435 CRG practice like they play in Saber Strike 17

  • Published
  • By Senior Airman Tryphena Mayhugh
  • USAFE Public Affairs

A U.S. Air Force C-130J Super Hercules roars overhead as a pallet of equipment is pushed from the back, plummeting to the ground before it’s mad decent is softened by the whoosh of a deploying parachute. A strong wind whips dandelion seeds into the air and the C-130 is forced to land instead of dropping 435th Contingency Response Group paratroopers onto the grassy field as well. 

The 435th CRG from the 435th Air Ground Operations Wing out of Ramstein Air Base, Germany, has been operating out of Lielvarde Air Base, Latvia, for exercise Saber Strike 17 from June 5 to 15.

“This training objective is basically to identify that we can do our primary mission, which is to open the base,” said U.S. Air Force Tech. Sgt. George Broom, 435th Contingency Response Squadron airfield manager. “The 435th CRG has demonstrated it’s capable of an air insertion or a land insertion during this exercise.”

After U.S. Marines or Soldiers have secured an area in an austere environment, it is the 435th CRG Airmen who are the first to touch ground and ensure mission capabilites are ready. Whether it is a grassy field, or dirt strip, they  drop cargo, parachute out and  land nearby to finish unloading and then begin assessing the area as a potential airfield.  

Within four hours, the contingency Airmen make their assessment and reach back to their headquarters with information about the area, where it is determined as a "go" or "no-go" as a safe place for aircraft to land.

For the exercise, the 435th CRG Airmen have worked alongside the U.S. Army to complete their air drops.

“My function is to make sure the air drops are done in a safe manner on the drop zone, and that there are no injuries to any personnel or damage to containers being dropped, and to ensure wind conditions are good,” said U.S. Army Staff Sgt. Ellsworth Cupid, 5th Quartermaster Theater Aerial Delivery Company airdrop equipment supervisor and operations foreman. “We have certain regulations for when you can, and can't, drop; so my job is to make sure that happens.”

After completing their primary mission of assessing the area and opening a base, the Airmen and Soldiers continued to work together with the Latvian military on sling load operations, cargo deployment system drops, landing zone operations, convoy driving training, and night vision goggle training for loading and unloading aircraft.

“Exercises like this are very important for interoperability, partnership, and learning how each other function,” Cupid said. “When we deploy, it’s not just us in theater, you find all these different troops of different nationalities. Instead of waiting until then to learn each other’s systems and how we can work together, it’s better to do it now and figure it out. When we are in a crisis situation, we’ll already have that good partnership established. The Latvians are very receptive, professional, and they are very willing to help us.”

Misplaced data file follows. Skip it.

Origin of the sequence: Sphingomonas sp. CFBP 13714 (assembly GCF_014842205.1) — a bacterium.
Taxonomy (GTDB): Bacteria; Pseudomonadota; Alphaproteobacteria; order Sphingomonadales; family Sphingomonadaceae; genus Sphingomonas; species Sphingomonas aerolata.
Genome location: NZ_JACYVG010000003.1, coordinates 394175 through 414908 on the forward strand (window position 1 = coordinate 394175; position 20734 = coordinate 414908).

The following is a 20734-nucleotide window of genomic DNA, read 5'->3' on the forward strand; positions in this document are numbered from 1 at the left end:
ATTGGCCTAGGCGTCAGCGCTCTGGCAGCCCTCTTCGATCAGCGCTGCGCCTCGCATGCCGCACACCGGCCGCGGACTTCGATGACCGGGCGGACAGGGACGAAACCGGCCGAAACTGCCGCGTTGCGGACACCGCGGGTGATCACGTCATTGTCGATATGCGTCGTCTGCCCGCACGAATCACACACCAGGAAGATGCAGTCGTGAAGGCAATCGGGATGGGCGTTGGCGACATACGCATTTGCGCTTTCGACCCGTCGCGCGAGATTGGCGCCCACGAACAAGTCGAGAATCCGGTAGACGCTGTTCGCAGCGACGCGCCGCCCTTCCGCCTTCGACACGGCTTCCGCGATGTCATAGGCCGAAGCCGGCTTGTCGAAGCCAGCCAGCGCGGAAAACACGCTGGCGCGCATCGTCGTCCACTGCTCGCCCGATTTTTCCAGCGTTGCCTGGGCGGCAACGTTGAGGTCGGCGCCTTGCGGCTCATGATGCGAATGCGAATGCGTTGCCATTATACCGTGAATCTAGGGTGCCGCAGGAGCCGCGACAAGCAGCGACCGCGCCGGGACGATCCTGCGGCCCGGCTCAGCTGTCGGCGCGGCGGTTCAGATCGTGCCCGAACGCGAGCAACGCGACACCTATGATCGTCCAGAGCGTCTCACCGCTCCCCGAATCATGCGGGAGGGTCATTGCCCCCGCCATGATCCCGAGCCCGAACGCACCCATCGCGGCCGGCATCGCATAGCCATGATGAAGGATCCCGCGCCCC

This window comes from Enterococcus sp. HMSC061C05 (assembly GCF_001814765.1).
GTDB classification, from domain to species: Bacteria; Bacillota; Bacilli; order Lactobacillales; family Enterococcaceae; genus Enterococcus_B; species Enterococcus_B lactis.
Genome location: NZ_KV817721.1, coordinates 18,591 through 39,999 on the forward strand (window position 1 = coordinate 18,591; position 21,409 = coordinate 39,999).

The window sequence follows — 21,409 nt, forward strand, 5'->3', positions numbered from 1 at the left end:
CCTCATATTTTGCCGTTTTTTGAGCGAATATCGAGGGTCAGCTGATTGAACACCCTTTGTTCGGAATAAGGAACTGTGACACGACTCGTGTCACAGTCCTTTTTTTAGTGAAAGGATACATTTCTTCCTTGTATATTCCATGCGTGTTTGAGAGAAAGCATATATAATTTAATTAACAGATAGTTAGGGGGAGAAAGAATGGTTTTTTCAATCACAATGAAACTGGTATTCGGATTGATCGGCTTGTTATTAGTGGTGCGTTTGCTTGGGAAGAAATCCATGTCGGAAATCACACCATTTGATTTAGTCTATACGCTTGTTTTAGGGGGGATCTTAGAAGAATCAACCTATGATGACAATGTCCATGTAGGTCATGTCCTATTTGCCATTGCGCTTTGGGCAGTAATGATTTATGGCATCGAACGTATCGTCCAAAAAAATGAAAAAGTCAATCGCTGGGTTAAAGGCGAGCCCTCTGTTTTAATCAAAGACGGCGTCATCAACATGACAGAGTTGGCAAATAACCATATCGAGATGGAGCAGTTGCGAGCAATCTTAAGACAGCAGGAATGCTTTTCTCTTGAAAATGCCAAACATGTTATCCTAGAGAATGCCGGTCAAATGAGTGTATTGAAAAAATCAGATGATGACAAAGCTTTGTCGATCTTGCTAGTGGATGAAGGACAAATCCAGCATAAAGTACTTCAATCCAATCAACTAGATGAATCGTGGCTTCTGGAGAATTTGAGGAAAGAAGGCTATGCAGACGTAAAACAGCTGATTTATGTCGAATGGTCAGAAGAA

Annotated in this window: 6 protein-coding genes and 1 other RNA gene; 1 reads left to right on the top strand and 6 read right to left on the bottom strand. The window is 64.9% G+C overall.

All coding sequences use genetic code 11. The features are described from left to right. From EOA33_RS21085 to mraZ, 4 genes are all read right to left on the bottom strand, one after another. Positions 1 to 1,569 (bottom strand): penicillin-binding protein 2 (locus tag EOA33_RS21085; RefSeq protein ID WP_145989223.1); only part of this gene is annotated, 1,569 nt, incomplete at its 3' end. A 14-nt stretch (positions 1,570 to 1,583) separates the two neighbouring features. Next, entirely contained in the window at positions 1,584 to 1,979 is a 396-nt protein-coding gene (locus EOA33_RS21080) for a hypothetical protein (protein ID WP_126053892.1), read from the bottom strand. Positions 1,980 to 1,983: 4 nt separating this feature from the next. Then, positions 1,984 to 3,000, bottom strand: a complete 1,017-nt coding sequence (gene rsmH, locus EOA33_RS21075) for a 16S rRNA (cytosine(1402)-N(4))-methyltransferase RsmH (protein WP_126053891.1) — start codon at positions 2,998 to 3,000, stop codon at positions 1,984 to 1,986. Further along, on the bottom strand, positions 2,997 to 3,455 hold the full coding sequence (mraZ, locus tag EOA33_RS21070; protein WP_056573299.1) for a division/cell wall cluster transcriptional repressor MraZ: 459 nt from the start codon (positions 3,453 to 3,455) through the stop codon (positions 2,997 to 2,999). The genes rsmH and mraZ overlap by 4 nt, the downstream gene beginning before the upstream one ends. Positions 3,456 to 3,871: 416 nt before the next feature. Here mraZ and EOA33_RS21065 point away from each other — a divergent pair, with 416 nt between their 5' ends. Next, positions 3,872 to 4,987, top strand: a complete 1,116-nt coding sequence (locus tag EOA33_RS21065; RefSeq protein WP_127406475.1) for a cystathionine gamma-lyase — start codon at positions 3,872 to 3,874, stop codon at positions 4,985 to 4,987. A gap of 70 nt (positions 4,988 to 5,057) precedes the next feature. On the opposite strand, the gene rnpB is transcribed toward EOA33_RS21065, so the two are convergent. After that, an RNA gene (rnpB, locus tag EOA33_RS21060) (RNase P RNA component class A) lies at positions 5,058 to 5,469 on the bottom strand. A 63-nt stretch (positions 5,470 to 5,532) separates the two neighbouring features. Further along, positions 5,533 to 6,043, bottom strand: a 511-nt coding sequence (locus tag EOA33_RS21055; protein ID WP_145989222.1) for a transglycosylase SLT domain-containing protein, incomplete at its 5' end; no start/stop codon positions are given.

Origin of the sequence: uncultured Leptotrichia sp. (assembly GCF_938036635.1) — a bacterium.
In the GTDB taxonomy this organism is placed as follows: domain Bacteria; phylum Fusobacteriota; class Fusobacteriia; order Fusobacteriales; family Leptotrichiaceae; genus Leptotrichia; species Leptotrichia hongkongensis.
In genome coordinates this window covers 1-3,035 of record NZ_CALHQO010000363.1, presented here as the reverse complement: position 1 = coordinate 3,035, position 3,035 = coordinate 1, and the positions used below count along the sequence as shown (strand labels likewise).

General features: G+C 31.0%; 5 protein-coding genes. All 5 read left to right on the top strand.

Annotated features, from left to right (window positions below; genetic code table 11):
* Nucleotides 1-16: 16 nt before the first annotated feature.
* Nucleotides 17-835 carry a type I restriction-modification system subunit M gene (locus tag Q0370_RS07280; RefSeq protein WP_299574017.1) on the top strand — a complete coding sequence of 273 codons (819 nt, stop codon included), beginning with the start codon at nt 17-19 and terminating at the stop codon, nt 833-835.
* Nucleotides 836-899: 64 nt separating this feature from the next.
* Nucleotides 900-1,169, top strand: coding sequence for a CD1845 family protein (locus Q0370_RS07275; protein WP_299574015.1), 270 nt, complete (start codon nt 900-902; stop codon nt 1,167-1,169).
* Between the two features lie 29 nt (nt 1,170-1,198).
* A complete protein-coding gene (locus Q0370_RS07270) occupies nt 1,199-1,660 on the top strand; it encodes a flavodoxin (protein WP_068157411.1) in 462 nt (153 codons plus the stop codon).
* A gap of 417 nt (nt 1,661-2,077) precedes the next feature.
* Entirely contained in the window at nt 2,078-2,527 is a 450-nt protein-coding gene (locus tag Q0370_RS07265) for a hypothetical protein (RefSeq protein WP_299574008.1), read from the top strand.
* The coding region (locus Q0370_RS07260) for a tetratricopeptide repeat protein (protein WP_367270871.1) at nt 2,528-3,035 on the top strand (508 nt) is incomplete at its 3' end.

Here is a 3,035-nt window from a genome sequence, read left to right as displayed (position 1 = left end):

Building and strengthening partnerships throughout the Baltic region and with NATO allies has been a goal for the Saber Strike exercises in the past, and this iteration is no different.

“The Latvians are great,” Broom said. “The U.S. Army already has helicopter units here, so they’re well versed in working with U.S. forces. As far as we’re concerned, I’ve personally interacted with the airfield manager and they gave us all the information and escorts we needed. It’s always good to build those relationships with our NATO partners.”

“For me personally, it’s nice to be able to interact with a NATO nation I’ve never interacted with before,” he continued. “It’s great coming out here, making friendships, learning what their capabilities are, and seeing where you fit into the big puzzle.”

It is only through practice and experience that Airmen can become proficient at what they do. Exercises like Saber Strike 17 give the 435th CRG the ability to put its Airmen to the test.

“As with anything, practice like you play,” Broom said. “The more often we do this, the easier it is to work out the best practices and most efficient way of doing things. It’s always good to train like you’re going to be really doing it. We do it often and we do it well, whether it’s wet, dry, cold, or hot.”

Saber Strike 17 provides an environment for U.S. military forces to work together as well as with their NATO counterparts. The 435th CRG Airmen showed they are capable of effectively and efficiently completing their mission working alongside anyone, anywhere.